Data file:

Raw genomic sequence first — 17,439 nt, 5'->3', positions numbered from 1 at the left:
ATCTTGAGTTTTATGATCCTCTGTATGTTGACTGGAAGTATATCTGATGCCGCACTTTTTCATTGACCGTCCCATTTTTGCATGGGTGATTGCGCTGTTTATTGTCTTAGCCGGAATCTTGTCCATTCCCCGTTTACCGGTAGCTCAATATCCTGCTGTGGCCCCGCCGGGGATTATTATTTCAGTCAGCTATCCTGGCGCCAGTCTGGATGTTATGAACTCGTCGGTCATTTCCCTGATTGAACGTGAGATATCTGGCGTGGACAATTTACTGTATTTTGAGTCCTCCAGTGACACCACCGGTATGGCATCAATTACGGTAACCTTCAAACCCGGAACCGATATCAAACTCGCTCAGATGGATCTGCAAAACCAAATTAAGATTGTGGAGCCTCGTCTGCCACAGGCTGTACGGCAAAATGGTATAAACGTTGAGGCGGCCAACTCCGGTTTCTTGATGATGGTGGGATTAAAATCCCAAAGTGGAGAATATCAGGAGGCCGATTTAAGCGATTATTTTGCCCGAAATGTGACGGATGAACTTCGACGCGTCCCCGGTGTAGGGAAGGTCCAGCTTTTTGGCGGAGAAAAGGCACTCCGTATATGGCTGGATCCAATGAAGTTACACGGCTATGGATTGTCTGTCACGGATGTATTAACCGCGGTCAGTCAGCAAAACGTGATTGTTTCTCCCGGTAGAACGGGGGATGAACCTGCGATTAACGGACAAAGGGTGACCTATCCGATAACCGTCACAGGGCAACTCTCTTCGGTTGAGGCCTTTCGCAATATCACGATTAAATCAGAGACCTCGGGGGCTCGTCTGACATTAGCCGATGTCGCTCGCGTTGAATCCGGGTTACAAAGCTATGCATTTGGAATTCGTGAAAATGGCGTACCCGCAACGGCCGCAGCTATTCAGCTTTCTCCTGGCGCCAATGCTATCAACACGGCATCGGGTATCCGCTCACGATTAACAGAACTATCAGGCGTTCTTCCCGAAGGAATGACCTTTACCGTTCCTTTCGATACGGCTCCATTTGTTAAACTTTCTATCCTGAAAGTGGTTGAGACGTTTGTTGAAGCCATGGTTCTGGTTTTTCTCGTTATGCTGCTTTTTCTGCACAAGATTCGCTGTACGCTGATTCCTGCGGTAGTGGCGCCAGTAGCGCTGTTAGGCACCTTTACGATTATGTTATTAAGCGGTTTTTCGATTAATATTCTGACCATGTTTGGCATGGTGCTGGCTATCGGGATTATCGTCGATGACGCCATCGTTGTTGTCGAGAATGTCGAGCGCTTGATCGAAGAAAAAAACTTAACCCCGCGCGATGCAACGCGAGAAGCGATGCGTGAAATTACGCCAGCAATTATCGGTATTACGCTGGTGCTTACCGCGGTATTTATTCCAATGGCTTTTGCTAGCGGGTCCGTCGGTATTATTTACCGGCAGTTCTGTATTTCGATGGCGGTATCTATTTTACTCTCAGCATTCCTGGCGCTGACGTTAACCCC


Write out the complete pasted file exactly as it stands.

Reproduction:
Raw genomic sequence first — 17,439 nt, 5'->3', positions numbered from 1 at the left:
ATCTTGAGTTTTATGATCCTCTGTATGTTGACTGGAAGTATATCTGATGCCGCACTTTTTCATTGACCGTCCCATTTTTGCATGGGTGATTGCGCTGTTTATTGTCTTAGCCGGAATCTTGTCCATTCCCCGTTTACCGGTAGCTCAATATCCTGCTGTGGCCCCGCCGGGGATTATTATTTCAGTCAGCTATCCTGGCGCCAGTCTGGATGTTATGAACTCGTCGGTCATTTCCCTGATTGAACGTGAGATATCTGGCGTGGACAATTTACTGTATTTTGAGTCCTCCAGTGACACCACCGGTATGGCATCAATTACGGTAACCTTCAAACCCGGAACCGATATCAAACTCGCTCAGATGGATCTGCAAAACCAAATTAAGATTGTGGAGCCTCGTCTGCCACAGGCTGTACGGCAAAATGGTATAAACGTTGAGGCGGCCAACTCCGGTTTCTTGATGATGGTGGGATTAAAATCCCAAAGTGGAGAATATCAGGAGGCCGATTTAAGCGATTATTTTGCCCGAAATGTGACGGATGAACTTCGACGCGTCCCCGGTGTAGGGAAGGTCCAGCTTTTTGGCGGAGAAAAGGCACTCCGTATATGGCTGGATCCAATGAAGTTACACGGCTATGGATTGTCTGTCACGGATGTATTAACCGCGGTCAGTCAGCAAAACGTGATTGTTTCTCCCGGTAGAACGGGGGATGAACCTGCGATTAACGGACAAAGGGTGACCTATCCGATAACCGTCACAGGGCAACTCTCTTCGGTTGAGGCCTTTCGCAATATCACGATTAAATCAGAGACCTCGGGGGCTCGTCTGACATTAGCCGATGTCGCTCGCGTTGAATCCGGGTTACAAAGCTATGCATTTGGAATTCGTGAAAATGGCGTACCCGCAACGGCCGCAGCTATTCAGCTTTCTCCTGGCGCCAATGCTATCAACACGGCATCGGGTATCCGCTCACGATTAACAGAACTATCAGGCGTTCTTCCCGAAGGAATGACCTTTACCGTTCCTTTCGATACGGCTCCATTTGTTAAACTTTCTATCCTGAAAGTGGTTGAGACGTTTGTTGAAGCCATGGTTCTGGTTTTTCTCGTTATGCTGCTTTTTCTGCACAAGATTCGCTGTACGCTGATTCCTGCGGTAGTGGCGCCAGTAGCGCTGTTAGGCACCTTTACGATTATGTTATTAAGCGGTTTTTCGATTAATATTCTGACCATGTTTGGCATGGTGCTGGCTATCGGGATTATCGTCGATGACGCCATCGTTGTTGTCGAGAATGTCGAGCGCTTGATCGAAGAAAAAAACTTAACCCCGCGCGATGCAACGCGAGAAGCGATGCGTGAAATTACGCCAGCAATTATCGGTATTACGCTGGTGCTTACCGCGGTATTTATTCCAATGGCTTTTGCTAGCGGGTCCGTCGGTATTATTTACCGGCAGTTCTGTATTTCGATGGCGGTATCTATTTTACTCTCAGCATTCCTGGCGCTGACGTTAACCCC